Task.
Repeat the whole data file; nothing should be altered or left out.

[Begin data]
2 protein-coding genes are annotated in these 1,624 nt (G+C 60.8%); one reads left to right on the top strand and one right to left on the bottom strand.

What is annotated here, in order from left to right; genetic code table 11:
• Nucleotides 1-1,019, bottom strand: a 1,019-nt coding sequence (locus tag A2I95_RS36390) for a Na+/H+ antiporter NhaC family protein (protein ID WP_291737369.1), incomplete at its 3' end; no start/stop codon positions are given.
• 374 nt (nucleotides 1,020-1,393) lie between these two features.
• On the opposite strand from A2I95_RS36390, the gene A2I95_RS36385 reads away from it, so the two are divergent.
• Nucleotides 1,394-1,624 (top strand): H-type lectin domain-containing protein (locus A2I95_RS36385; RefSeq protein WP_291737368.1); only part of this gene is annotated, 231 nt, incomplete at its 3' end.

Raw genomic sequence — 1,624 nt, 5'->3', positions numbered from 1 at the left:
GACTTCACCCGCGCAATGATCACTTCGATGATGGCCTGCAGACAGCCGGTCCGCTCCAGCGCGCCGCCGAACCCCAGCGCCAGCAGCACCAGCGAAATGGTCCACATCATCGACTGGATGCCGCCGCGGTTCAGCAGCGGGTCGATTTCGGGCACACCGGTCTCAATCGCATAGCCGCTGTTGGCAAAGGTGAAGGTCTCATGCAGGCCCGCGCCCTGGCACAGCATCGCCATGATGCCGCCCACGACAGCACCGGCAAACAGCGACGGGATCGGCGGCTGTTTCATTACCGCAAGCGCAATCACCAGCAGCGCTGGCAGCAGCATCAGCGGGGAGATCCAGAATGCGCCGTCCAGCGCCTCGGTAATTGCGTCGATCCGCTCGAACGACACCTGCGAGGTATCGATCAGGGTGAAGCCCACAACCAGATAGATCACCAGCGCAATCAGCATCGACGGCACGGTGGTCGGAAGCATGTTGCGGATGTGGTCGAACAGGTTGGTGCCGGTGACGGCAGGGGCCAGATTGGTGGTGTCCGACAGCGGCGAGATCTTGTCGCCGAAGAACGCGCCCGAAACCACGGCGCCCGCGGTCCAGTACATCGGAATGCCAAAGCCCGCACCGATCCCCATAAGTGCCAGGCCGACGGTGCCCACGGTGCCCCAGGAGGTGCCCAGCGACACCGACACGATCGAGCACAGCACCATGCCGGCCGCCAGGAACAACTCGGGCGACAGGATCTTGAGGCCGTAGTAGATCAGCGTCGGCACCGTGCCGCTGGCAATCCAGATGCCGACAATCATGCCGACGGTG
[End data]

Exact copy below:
2 protein-coding genes are annotated in these 1,624 nt (G+C 60.8%); one reads left to right on the top strand and one right to left on the bottom strand.

What is annotated here, in order from left to right; genetic code table 11:
• Nucleotides 1-1,019, bottom strand: a 1,019-nt coding sequence (locus tag A2I95_RS36390) for a Na+/H+ antiporter NhaC family protein (protein ID WP_291737369.1), incomplete at its 3' end; no start/stop codon positions are given.
• 374 nt (nucleotides 1,020-1,393) lie between these two features.
• On the opposite strand from A2I95_RS36390, the gene A2I95_RS36385 reads away from it, so the two are divergent.
• Nucleotides 1,394-1,624 (top strand): H-type lectin domain-containing protein (locus A2I95_RS36385; RefSeq protein WP_291737368.1); only part of this gene is annotated, 231 nt, incomplete at its 3' end.

Raw genomic sequence — 1,624 nt, 5'->3', positions numbered from 1 at the left:
GACTTCACCCGCGCAATGATCACTTCGATGATGGCCTGCAGACAGCCGGTCCGCTCCAGCGCGCCGCCGAACCCCAGCGCCAGCAGCACCAGCGAAATGGTCCACATCATCGACTGGATGCCGCCGCGGTTCAGCAGCGGGTCGATTTCGGGCACACCGGTCTCAATCGCATAGCCGCTGTTGGCAAAGGTGAAGGTCTCATGCAGGCCCGCGCCCTGGCACAGCATCGCCATGATGCCGCCCACGACAGCACCGGCAAACAGCGACGGGATCGGCGGCTGTTTCATTACCGCAAGCGCAATCACCAGCAGCGCTGGCAGCAGCATCAGCGGGGAGATCCAGAATGCGCCGTCCAGCGCCTCGGTAATTGCGTCGATCCGCTCGAACGACACCTGCGAGGTATCGATCAGGGTGAAGCCCACAACCAGATAGATCACCAGCGCAATCAGCATCGACGGCACGGTGGTCGGAAGCATGTTGCGGATGTGGTCGAACAGGTTGGTGCCGGTGACGGCAGGGGCCAGATTGGTGGTGTCCGACAGCGGCGAGATCTTGTCGCCGAAGAACGCGCCCGAAACCACGGCGCCCGCGGTCCAGTACATCGGAATGCCAAAGCCCGCACCGATCCCCATAAGTGCCAGGCCGACGGTGCCCACGGTGCCCCAGGAGGTGCCCAGCGACACCGACACGATCGAGCACAGCACCATGCCGGCCGCCAGGAACAACTCGGGCGACAGGATCTTGAGGCCGTAGTAGATCAGCGTCGGCACCGTGCCGCTGGCAATCCAGATGCCGACAATCATGCCGACGGTG